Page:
THE twenty-ninth annual meeting of the American Association for the Advancement of Science, which began on the 25th of August, in Boston, was in every respect a most successful affair, and will be memorable both in the history of the Association and to all who had the pleasure of attending it. A large amount of excellent scientific work was accomplished, as shown by the fact that no less than two hundred and eighty original scientific papers were entered for reading at the different sections. Many of these were able and valuable contributions to independent research, and they all evinced a strong and healthy activity of the spirit of investigation. The meeting was the largest ever held by this body. The session opened on Wednesday, and by the succeeding Tuesday evening nine hundred and seventy-nine persons were registered, and of these five hundred and ninety-five were new members. As a happy and novel consequence, there will now be some surplus funds for the Association to use in aid of important researches.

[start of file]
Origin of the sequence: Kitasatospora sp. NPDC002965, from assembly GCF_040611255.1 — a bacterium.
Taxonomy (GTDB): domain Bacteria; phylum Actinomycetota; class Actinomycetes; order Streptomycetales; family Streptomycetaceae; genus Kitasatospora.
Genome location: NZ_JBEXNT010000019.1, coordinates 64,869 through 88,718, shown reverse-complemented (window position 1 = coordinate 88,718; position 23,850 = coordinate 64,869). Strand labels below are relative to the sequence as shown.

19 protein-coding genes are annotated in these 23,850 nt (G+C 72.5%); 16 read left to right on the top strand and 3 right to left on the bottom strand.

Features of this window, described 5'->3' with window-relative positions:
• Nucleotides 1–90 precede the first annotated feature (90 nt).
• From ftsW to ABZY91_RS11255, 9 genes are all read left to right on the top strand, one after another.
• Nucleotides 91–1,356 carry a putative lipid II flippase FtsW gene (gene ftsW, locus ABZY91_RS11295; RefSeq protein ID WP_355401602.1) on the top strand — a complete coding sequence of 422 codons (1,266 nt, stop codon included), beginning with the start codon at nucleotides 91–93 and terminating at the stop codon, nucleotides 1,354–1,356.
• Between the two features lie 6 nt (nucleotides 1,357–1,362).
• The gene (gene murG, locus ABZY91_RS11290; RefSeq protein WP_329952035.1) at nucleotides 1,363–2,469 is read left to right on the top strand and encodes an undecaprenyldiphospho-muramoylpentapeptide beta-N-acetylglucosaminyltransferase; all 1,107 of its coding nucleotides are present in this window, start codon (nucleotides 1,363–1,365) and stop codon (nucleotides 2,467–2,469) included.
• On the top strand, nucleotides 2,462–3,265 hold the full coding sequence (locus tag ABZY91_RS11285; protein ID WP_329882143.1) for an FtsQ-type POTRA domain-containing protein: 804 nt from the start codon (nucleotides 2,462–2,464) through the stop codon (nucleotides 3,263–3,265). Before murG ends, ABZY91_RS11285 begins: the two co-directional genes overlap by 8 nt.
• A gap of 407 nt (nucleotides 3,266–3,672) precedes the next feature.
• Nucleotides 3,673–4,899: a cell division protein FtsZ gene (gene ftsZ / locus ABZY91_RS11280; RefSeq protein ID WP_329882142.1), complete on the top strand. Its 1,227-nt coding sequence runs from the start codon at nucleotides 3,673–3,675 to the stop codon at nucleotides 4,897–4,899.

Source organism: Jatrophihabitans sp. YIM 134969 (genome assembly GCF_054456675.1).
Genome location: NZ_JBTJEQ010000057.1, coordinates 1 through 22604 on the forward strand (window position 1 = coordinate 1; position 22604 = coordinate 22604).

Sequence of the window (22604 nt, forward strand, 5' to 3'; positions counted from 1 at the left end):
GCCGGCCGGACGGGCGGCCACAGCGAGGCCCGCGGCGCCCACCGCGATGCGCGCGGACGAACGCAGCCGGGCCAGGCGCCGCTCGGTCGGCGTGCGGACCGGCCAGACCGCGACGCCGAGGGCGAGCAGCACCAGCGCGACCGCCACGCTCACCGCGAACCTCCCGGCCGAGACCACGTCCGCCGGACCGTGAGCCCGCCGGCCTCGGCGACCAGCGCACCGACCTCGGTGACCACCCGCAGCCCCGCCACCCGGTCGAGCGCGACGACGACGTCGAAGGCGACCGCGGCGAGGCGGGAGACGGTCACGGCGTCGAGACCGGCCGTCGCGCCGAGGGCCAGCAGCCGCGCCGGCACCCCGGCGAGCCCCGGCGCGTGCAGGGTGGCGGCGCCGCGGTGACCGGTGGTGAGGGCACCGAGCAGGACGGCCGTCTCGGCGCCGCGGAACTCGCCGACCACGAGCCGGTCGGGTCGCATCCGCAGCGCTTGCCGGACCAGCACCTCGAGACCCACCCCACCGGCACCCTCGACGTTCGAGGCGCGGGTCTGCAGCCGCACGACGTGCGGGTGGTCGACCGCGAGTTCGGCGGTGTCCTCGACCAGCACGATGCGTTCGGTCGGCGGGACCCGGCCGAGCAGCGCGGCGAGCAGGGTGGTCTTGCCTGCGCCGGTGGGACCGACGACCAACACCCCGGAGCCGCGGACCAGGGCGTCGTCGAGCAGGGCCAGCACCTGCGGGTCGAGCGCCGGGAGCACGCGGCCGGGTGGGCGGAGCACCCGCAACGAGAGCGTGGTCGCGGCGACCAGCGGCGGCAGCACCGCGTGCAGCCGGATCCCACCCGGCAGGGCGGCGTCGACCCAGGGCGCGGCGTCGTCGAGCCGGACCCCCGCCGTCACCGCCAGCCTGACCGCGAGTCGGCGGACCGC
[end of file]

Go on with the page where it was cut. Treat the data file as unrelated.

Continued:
To say that Boston did justice to the occasion is not enough, for justice is a thing of degrees. Boston did splendid justice—redeemed every expectation, which is saying a good deal, and did that ample honor to science both in public and in private which science well deserves. Whatever could be done to facilitate the work of the Association and to make it pleasant for all its members was done. The hospitalities were cordial and profuse. The corporations of Boston and Cambridge and wealthy private citizens gave entertainments to the Association, which were luxurious, elegant, and in excellent taste. Free excursions were provided to all points of interest in the vicinity, and, when work was through, a large lot were sent off to the White Mountains in charge of theClub. Every detail of preparation had been carefully attended to by numerous efficient committees, and the completeness of the smooth-working arrangements excited the admiration of all. It is hard to suit everybody, but we must say that this feat was for once accomplished. Even where idiosyncrasies were jostled, only smiles were elicited. Nine hundred and fifteen persons accepted the city's invitation to take a trip down the bay in a commodious steamer. A generous collation was provided in the cabin, and when the guests had partaken of it, as they passed to the deck above, each gentleman was presented with an envelope on which was stamped, "The City of Boston welcomes the American Association for the Advancement of Science." Each envelope contained three choice cigars, and we mention the fact merely to say that the most fanatical non-smokers benignly accepted the graceful attention, and either kept their little prize as a souvenir of the occasion, or enjoyed the cigars by presenting them to their favored friends. Whatever was interesting in Boston in the shape of institutions and attractive features was open to the members, and multitudes of them profited by the opportunity. Invitations were cordially extended to visit, the American Academy of Arts and Sciences, the Massachusetts Historical Society, the Boston Society of Natural History, the Society of Decorative Art, the Warren Museum of Natural History, the Boston Public Library, the Athenæum Library, the commandant of the Charlestown Navy Yard, the